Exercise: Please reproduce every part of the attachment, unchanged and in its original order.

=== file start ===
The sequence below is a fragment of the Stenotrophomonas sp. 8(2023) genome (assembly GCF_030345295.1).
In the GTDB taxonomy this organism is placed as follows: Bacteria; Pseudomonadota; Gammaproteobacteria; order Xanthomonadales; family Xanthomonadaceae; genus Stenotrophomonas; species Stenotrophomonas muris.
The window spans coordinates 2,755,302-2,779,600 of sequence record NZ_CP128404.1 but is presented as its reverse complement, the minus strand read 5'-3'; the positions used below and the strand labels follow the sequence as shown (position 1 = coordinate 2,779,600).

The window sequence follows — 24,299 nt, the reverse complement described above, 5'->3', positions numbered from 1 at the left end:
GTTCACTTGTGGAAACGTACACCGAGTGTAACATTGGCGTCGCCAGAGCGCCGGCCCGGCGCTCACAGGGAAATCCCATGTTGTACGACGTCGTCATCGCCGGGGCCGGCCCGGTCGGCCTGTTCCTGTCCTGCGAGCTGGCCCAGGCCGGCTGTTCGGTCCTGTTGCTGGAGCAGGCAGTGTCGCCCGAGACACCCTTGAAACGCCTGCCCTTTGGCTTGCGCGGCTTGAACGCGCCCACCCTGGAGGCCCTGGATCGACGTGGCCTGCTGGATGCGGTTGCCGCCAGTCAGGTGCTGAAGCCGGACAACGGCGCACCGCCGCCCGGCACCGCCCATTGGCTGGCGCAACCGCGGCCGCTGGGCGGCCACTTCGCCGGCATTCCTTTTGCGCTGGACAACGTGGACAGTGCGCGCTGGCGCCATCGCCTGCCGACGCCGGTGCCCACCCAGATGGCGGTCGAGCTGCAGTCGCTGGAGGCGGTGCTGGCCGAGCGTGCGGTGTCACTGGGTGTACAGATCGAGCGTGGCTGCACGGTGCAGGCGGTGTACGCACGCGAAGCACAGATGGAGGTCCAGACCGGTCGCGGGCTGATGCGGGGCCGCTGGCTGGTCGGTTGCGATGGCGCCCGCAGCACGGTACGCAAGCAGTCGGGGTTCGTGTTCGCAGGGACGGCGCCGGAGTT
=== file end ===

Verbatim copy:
The sequence below is a fragment of the Stenotrophomonas sp. 8(2023) genome (assembly GCF_030345295.1).
In the GTDB taxonomy this organism is placed as follows: Bacteria; Pseudomonadota; Gammaproteobacteria; order Xanthomonadales; family Xanthomonadaceae; genus Stenotrophomonas; species Stenotrophomonas muris.
The window spans coordinates 2,755,302-2,779,600 of sequence record NZ_CP128404.1 but is presented as its reverse complement, the minus strand read 5'-3'; the positions used below and the strand labels follow the sequence as shown (position 1 = coordinate 2,779,600).

The window sequence follows — 24,299 nt, the reverse complement described above, 5'->3', positions numbered from 1 at the left end:
GTTCACTTGTGGAAACGTACACCGAGTGTAACATTGGCGTCGCCAGAGCGCCGGCCCGGCGCTCACAGGGAAATCCCATGTTGTACGACGTCGTCATCGCCGGGGCCGGCCCGGTCGGCCTGTTCCTGTCCTGCGAGCTGGCCCAGGCCGGCTGTTCGGTCCTGTTGCTGGAGCAGGCAGTGTCGCCCGAGACACCCTTGAAACGCCTGCCCTTTGGCTTGCGCGGCTTGAACGCGCCCACCCTGGAGGCCCTGGATCGACGTGGCCTGCTGGATGCGGTTGCCGCCAGTCAGGTGCTGAAGCCGGACAACGGCGCACCGCCGCCCGGCACCGCCCATTGGCTGGCGCAACCGCGGCCGCTGGGCGGCCACTTCGCCGGCATTCCTTTTGCGCTGGACAACGTGGACAGTGCGCGCTGGCGCCATCGCCTGCCGACGCCGGTGCCCACCCAGATGGCGGTCGAGCTGCAGTCGCTGGAGGCGGTGCTGGCCGAGCGTGCGGTGTCACTGGGTGTACAGATCGAGCGTGGCTGCACGGTGCAGGCGGTGTACGCACGCGAAGCACAGATGGAGGTCCAGACCGGTCGCGGGCTGATGCGGGGCCGCTGGCTGGTCGGTTGCGATGGCGCCCGCAGCACGGTACGCAAGCAGTCGGGGTTCGTGTTCGCAGGGACGGCGCCGGAGTT